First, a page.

(About the cover photo: This is the only place you can go and see cars not grossly outnumbered by SUVs and trucks.)
So now everybody’s excited because Tony Stewart is teaming up with new wife Leah Pruitt to race Dodges in NHRA drag racing competition. It’s only a matter of time, they say, before Dodge jumps back into the NASCAR fray with Stewart-Haas Racing.
Maybe, but remember that Dodge’s involvement in drag racing already was considerable, and it’s linked to an apparently healthy business selling parts to Mopar drag racers. That’s a very different situation than NASCAR would be. Still, I guess it would be cool if it happens.
On the other hand, how does this really help either NASCAR or Dodge? As a CAR brand, Dodge grows less significant by the hour. In 2005, it “commanded” 4 ½ percent of the U.S. market; today, that’s down to less than 1 ½ percent, with a mini-van as its best seller. (Chrysler car sales are about half those for Dodge.) Fiat-Chrysler (sorry, the name-de-jour is now Stellantis) is alive because of Jeep and RAM sales, each of which is about twice that for Dodge and Chrysler car sales combined.
(Just for the record, all these statistics come from seemingly trustworthy online sources, but some could be dated. Nevertheless, I think they paint an accurate picture for this general discussion.)
Just for perspective, Nissan sells three times as many cars as Dodge-Chrysler; Hyundai-Kia about four times; even Tesla sells more. Given that the fans of tomorrow don’t remember Dodge racing in NASCAR, how does this help the long-term outlook?
It only helps if this is how you pave the way for Jeep’s involvement when racing switches to SUVs instead of cars.
Yeah, I know, nobody wants to see that. But what do you want to see Chevy do, now that the Camaro is headed for extinction (unless it returns as an electric car), and muscle car sales in general are in a free-fall.
I’ve said many times that auto racing might be headed toward something akin to horse racing, which outlived the horse’s role in the economy by adopting gambling as its reason-to-be. I don’t know if betting or something else is the answer for NASCAR, but a new marketing model may be needed if the current one keeps getting more and more irrelevant.
- NASCAR races cars when everybody drives SUVS and trucks.
- NASCAR races large internal-combustion engines when street vehicles run on four cylinders or – more and more – electricity.
- NASCAR asks manufacturers to pour millions into a sport where they aren’t allowed to design/engineer/build their own vehicles.
I understand that the ever-shrinking base of long-time fans likes the cars and engines (although maybe not the NASCAR designs) and noise and everything, but we already can’t hear much of the noise or see the cars very clearly, and as much as I’d like to live forever, before long somebody else is going to have to fill my seat, either at the track on in front of the TV. I can’t see the current NASCAR model bringing in large numbers of those newbies.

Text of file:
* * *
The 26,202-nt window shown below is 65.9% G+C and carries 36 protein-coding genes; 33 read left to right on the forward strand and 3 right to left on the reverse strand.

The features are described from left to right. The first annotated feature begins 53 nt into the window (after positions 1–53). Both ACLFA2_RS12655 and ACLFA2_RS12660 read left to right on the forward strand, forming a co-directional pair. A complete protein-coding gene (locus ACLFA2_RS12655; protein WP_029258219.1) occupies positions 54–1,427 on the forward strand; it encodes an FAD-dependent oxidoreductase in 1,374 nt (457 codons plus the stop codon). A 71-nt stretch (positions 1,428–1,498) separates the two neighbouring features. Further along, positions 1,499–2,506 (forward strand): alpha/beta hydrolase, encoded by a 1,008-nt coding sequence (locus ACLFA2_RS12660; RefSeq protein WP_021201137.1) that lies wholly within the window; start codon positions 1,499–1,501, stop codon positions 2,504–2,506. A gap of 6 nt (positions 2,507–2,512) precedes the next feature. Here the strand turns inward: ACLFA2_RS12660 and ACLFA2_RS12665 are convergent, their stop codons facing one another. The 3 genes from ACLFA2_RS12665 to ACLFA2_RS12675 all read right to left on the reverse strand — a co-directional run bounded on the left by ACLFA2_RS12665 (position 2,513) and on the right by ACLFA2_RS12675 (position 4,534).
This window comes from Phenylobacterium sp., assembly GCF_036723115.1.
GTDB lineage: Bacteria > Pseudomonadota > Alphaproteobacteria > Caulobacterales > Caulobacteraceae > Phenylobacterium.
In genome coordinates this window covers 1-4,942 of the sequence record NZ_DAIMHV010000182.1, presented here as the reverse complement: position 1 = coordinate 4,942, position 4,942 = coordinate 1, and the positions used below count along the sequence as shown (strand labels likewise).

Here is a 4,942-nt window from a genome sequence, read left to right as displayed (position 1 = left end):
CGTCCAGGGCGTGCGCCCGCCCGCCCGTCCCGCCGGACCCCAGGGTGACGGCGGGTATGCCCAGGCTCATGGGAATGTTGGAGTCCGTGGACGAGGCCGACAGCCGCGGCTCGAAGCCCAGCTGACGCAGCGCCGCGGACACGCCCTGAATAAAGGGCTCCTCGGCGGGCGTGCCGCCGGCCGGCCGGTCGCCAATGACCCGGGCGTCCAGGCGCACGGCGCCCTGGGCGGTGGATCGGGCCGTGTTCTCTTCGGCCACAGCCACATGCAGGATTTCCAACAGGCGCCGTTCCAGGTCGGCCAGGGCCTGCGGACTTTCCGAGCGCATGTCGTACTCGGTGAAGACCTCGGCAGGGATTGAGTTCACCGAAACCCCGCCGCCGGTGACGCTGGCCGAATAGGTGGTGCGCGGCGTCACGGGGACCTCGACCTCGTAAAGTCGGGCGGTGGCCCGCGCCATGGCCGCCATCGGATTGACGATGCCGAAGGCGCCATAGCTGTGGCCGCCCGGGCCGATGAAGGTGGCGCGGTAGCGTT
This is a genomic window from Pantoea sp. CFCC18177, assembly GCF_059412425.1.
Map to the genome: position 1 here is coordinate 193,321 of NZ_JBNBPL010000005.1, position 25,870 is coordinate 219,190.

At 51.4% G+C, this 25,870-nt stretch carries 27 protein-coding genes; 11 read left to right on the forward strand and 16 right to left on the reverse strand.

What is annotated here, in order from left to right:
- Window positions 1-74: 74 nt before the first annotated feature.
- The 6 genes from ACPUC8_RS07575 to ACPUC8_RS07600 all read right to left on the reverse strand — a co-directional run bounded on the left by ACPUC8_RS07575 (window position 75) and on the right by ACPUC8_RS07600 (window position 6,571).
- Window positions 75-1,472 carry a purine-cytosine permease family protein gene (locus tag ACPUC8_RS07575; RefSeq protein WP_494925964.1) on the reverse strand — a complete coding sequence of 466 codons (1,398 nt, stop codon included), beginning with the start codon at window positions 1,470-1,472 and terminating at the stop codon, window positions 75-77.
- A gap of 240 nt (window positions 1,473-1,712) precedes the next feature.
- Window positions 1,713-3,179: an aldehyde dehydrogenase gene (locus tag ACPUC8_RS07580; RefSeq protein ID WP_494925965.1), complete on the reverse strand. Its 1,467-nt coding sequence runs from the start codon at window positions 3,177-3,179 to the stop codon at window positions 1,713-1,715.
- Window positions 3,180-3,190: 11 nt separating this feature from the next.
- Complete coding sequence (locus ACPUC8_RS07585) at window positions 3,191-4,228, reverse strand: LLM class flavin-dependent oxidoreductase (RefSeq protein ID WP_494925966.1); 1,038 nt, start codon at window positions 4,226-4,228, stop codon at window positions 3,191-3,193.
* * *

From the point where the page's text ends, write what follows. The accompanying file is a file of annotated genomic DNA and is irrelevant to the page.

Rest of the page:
I guess it’s not my problem. It’s tough for NASCAR, needing to do things differently to gain new fans but alienating the old ones with changes. Anyway, I’m looking at weekly short-track schedules and planning my racing year. The PA Sprint Series, with which I volunteer, looks like it will end up with about 40 races (some co-sanctioned with neighboring regional groups running RaceSaver economy sprint cars), nearly all within a couple hours of my house, and nearly at tracks with reasonably priced admission and concessions. With no charter system and relatively simple rules, last year we had more than 160 drivers race with us at least once, including 68 going for 26 starting positions at the season-ending Keystone RaceSaver Challenge.
It’s salt-of-the-earth people racing for the love of it.
I used to feel that way about NASCAR.
Frank’s Loose Lug Nuts
My early status as a NASCAR fan (yes, they had cars that far back) was enhanced by a non-competitive membership in the organization. A bi-weekly newsletter and copies of entry blanks, race results and even the rule book kept me hooked (the racing helped, too).
The other day, while researching something else at the Eastern Museum of Motor Racing, I came across this ad in National Speed Sport News in 1954. I wonder how many respondents built a long-term love of NASCAR out of these memberships.
By the time I joined about a decade later, I don’t think they still offered to “transfer” your membership to driver, owner or mechanic for a $1.00 fee. Too bad. Who knows what I might have done.
(Photo Credits – Today’s cover photo is from The Sporting News and is a Getty Images shot. The Tony Stewart sprint car shot is from auto123.com. The Kia race car is from MotorTrend.com. Richard Petty on the front row at Martinsville is from NASCARHall.com, and the dinosaur is from BBC.com. The NASCAR Fan Club ad is from National Speed Sport News by way of the Eastern Museum of Motor Racing library, where the late Chris Economaki donated his papers.)